The comments of Joe Stella, editor of The Daily Grind on ABC’s The Drum [December 13th, 2011] on the topic of free speech, highlights Ms. Dorey’s abuse of democratic freedoms.
He chips in here at 1:40, and the same video can be found on yesterday’s post. His blurb on Dorey’s appearance at Woodford is:
It’s up to individuals in the audience to go seek out alternative views if they so want. It isn’t a university or public school… it’s a festival. Everyone’s entitled to their views no matter how wrong. […] It’s perfectly fine in a democratic country for people to be wrong.
And I really er, obviously she’s a nutter and vaccinate your kids and that’s all very important, but the tenor of those who oppose her right to speak, saying ‘oh she should have a disclaimer on her website before she can put her views’, or ‘she shouldn’t be allowed to speak in public’, ah, I find that really unsettling in a democratic society.
Mr. Stella exhibits a poor appreciation of the dynamics pertaining to the HCCC request that Ms. Dorey place a notice revealing her anti-vaccination position on her website. The AVN qualifies as a health service in NSW and is thus subject to the HCCC mandate. This qualification as a health service has been established in the NSW Supreme Court during the AVN appeal against the HCCC decision. This was conceded in court by Ms. Dorey herself on July 28th, 2011.
The HCCC decision was backed by Victoria’s Chief Health Officer Dr. John Carnie, speaking on ABC’s The World Today, July 13th, 2010. Our TGA’s Complaints Resolution Panel investigates breaches of the Therapeutic Goods advertising code and when complaints are upheld, requests for notices to be published on the offending site. Would Joe Stella suggest this is also a matter of “tenor” that we should “find really unsettling in a democratic society”?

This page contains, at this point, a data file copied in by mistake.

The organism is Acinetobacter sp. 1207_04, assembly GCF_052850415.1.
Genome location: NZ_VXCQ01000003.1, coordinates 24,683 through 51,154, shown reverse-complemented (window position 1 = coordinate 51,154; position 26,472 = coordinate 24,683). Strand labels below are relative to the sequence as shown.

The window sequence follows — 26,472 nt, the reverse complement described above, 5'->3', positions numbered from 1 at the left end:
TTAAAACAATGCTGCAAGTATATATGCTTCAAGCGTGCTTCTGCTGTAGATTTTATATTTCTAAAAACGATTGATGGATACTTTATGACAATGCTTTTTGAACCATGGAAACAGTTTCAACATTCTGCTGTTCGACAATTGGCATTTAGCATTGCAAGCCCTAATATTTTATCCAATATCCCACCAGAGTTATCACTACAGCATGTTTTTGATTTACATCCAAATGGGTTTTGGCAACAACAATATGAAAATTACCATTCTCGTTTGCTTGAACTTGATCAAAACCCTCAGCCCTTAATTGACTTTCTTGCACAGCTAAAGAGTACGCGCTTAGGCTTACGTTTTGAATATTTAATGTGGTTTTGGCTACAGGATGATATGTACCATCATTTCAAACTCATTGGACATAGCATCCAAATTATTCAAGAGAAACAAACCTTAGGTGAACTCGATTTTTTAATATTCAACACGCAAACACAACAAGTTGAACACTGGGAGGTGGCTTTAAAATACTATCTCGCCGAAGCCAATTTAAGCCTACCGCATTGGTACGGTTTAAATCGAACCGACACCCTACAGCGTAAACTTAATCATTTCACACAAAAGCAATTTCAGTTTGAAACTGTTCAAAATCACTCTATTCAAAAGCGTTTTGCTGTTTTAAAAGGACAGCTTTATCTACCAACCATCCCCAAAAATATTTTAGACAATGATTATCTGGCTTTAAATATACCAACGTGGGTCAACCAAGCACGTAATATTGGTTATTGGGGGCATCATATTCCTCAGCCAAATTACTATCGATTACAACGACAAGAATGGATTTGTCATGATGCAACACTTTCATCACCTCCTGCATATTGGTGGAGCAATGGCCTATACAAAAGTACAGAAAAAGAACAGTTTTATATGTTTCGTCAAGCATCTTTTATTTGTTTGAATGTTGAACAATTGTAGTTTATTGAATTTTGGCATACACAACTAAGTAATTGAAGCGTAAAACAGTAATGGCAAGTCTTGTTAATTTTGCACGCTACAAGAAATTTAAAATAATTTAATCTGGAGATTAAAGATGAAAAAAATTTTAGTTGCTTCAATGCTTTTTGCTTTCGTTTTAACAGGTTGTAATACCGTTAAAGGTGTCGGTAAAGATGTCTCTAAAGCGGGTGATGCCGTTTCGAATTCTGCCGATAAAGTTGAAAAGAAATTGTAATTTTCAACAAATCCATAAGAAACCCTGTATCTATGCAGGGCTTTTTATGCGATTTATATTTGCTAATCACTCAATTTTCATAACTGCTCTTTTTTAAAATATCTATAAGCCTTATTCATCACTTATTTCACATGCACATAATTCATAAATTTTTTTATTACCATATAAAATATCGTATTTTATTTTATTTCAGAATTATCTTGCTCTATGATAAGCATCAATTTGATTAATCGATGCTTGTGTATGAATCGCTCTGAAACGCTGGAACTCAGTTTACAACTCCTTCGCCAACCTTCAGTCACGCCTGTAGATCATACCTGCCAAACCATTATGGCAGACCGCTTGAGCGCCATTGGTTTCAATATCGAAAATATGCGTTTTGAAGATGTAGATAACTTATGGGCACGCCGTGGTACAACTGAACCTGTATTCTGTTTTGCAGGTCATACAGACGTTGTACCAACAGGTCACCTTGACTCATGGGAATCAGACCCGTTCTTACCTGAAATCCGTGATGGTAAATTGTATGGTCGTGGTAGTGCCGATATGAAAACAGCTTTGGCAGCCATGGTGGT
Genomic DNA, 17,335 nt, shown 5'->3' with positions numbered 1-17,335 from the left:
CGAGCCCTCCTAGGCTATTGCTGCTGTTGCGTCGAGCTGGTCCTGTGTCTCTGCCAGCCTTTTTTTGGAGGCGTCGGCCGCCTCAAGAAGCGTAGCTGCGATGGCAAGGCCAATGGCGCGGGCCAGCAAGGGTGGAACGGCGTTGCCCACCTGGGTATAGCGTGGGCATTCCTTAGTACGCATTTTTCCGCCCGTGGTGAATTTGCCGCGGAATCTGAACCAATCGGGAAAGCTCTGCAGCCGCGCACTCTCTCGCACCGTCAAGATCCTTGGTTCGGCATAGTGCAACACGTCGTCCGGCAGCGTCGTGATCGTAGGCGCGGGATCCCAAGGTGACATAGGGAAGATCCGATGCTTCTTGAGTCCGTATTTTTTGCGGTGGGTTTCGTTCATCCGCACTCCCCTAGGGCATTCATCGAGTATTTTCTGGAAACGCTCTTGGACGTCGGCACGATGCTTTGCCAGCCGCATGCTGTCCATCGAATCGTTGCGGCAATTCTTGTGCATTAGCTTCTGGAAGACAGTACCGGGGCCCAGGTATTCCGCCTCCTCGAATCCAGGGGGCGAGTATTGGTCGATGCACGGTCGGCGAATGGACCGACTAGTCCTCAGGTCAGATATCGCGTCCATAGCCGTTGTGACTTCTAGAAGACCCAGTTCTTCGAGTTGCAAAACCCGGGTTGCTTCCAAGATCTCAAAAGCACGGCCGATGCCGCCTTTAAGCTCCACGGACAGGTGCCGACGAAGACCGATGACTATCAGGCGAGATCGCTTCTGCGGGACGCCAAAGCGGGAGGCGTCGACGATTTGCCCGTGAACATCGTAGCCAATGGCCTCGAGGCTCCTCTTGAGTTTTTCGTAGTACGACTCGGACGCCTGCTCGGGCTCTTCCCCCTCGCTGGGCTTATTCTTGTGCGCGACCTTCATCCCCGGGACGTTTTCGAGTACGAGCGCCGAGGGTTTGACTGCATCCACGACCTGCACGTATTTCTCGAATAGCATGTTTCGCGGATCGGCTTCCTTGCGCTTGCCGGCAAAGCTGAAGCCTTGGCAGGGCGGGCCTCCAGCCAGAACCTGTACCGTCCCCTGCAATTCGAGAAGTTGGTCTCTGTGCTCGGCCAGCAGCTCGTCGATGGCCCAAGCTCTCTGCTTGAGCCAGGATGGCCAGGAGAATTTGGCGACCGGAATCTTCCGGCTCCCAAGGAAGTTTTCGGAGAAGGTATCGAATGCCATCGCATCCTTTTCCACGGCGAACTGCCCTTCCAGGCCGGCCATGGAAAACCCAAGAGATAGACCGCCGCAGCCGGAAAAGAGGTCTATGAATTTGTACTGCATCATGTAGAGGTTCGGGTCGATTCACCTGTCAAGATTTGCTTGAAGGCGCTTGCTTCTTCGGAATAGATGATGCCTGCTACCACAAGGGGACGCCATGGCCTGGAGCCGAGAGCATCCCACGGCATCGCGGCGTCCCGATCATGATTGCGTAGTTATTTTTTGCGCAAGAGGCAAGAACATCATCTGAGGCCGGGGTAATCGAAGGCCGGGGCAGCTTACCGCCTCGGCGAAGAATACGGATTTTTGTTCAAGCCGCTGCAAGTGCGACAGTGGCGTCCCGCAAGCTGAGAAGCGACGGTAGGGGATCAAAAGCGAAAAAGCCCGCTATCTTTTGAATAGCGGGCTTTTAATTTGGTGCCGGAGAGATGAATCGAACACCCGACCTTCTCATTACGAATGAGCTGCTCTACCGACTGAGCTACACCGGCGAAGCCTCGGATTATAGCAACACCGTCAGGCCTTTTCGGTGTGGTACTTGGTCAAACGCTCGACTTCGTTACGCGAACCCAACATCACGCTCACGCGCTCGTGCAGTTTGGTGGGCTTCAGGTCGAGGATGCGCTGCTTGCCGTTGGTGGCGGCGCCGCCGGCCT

If anything, it is the toothless tiger status of health regulators that has been shown up as a problem time and again. Retraction demands are simply ignored by colleagues of Ms. Dorey, in the full knowledge the drain on public funding renders it not in the community interest to prosecute. Had Dorey doused her ego in cold water and ignored the HCCC and their public health warning her right to deceive Aussies and place community health at risk would be just as in tact as it remains today, minus the scathing public attention.
It’s almost an Aussie tradition when it comes to alternatives to medicine. They lie about efficacy or evidence, someone complains, the complaint is upheld, a request to publish a retraction or warning is made, they point and laugh at the impotent request and life returns to normal.
Ms. Dorey’s right to speak freely has never been a factor. It is her refusal to comply with authority that concerns her critics. That underscores the recklessness of providing a platform to a skilled manipulator who snubs simple laws that everyday Australians comply with daily.